During the filming of Simon Hunter’s Edie, famed octogenarian actress Sheila Hancock became the oldest person to ever climb Suilven, one of the most famous, tallest, and imposing mountains in Scotland. The feat is an extraordinary one even for younger people in peak physical condition—the various routes all stretch around fifteen miles over grueling terrain ending in a steep half-mile climb to the summit. Yet Hunter completed the climb herself largely unaided. Watching the film, one assumes a certain amount of movie magic helped her. There are cameras shooting the action, so there must have been cameramen. But no, most of the footage was captured with unmanned drones. When the film pulls back and sees Hancock isolated on the side of the mountain by her lonesome, we really are seeing a then 83-year old woman risking life and limb. Knowing this, one can’t help but feel mesmerized by Hancock’s fortitude and willpower.
These sequences couldn’t have been made without her, and indeed the tentative artistic success of Edie is due to much of the same. The story is woefully familiar—after the death of her husband, Edie Moore (Hancock) realizes she’s wasted her entire life, surrendering her dreams and ambitions to the alter of domestic life, raising distant, ungrateful children and tending to the shell of a once-abusive husband paralyzed by a stroke thirty years earlier. After her daughter disastrously tries to shove her into a nursing home, Edie rediscovers a post card from her father promising to take her on a climbing trip to the Scottish Highlands. We are thankfully spared any fist-pumping needle drop when Edie decides that, old age be damned, she’ll climb Suilven by herself. But the story beats are just as contrived as a few interjected bars of “Don’t Stop Believin’.”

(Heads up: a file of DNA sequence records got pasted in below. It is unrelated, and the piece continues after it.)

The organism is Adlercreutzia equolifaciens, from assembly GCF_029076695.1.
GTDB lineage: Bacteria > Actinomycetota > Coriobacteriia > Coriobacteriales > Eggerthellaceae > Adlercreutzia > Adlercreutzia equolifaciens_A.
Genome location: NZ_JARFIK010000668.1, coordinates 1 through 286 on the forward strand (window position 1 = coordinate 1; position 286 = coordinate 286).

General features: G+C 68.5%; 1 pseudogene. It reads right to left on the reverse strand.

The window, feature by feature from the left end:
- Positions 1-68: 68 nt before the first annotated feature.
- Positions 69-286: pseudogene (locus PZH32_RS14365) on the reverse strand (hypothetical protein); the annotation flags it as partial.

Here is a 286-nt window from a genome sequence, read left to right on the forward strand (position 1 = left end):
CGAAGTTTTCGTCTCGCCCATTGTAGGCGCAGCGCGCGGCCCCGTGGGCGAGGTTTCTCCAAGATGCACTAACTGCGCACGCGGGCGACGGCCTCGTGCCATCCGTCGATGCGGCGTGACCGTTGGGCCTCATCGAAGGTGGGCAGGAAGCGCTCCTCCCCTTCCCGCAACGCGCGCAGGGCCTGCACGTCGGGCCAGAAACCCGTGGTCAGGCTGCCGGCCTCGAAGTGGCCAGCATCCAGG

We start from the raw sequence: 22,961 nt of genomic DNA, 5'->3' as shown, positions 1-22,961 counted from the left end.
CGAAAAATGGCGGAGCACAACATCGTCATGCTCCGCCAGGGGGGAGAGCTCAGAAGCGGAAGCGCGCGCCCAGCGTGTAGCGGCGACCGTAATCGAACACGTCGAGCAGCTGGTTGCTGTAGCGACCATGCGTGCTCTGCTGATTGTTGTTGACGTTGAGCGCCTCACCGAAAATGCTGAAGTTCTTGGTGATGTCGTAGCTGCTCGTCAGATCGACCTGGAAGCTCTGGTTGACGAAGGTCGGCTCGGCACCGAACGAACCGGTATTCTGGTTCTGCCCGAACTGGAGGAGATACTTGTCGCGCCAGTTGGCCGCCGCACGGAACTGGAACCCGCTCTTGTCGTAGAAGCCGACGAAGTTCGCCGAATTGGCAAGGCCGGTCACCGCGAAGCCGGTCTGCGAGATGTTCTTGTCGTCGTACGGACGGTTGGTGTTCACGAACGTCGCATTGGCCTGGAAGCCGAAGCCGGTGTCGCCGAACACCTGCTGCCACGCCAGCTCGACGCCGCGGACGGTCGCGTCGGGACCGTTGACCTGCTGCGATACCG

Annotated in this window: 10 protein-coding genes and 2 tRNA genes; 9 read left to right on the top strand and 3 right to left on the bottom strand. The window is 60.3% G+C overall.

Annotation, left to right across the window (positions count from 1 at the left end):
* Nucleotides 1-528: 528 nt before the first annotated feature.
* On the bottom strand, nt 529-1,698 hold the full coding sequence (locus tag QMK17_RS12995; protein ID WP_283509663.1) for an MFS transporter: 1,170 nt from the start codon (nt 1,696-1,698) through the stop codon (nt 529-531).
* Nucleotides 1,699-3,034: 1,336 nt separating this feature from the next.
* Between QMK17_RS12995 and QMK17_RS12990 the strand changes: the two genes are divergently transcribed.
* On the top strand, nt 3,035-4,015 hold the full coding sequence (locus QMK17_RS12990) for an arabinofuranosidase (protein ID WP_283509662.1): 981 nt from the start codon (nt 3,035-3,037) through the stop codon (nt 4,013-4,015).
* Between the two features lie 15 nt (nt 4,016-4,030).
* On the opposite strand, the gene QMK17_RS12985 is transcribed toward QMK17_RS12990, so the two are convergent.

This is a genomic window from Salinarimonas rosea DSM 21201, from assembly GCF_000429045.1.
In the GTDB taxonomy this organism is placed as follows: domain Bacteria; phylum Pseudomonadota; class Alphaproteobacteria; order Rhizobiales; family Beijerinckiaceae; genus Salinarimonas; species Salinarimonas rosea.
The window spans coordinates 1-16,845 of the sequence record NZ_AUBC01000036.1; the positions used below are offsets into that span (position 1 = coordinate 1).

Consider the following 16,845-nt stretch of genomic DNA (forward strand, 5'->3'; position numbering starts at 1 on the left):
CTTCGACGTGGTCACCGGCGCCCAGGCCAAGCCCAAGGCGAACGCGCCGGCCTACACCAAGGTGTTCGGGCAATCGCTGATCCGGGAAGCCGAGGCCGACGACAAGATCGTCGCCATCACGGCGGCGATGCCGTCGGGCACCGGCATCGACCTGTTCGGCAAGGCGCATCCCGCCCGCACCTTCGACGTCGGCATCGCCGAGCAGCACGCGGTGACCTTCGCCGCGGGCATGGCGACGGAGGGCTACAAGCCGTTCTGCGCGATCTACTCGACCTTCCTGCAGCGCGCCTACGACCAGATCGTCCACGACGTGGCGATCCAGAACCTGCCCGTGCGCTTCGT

She arrives in Scotland, befriends Jonny (Kevin Guthrie), a mountaineering expert who begrudgingly teaches her climbing before begrudgingly becoming her friend. They bicker and squawk, laugh and make-up, and even have a groan worthy “breakup” where she abandons him after mishearing him admit that he might only be helping her for the money. Whatever. She climbs the mountain, almost dies of exposure, gets rescued by a repentant Jonny, and makes it to the top. What matters is Hancock herself who brings an extraordinary dignity to the role. She’s the proof-of-concept that makes the whole thing work.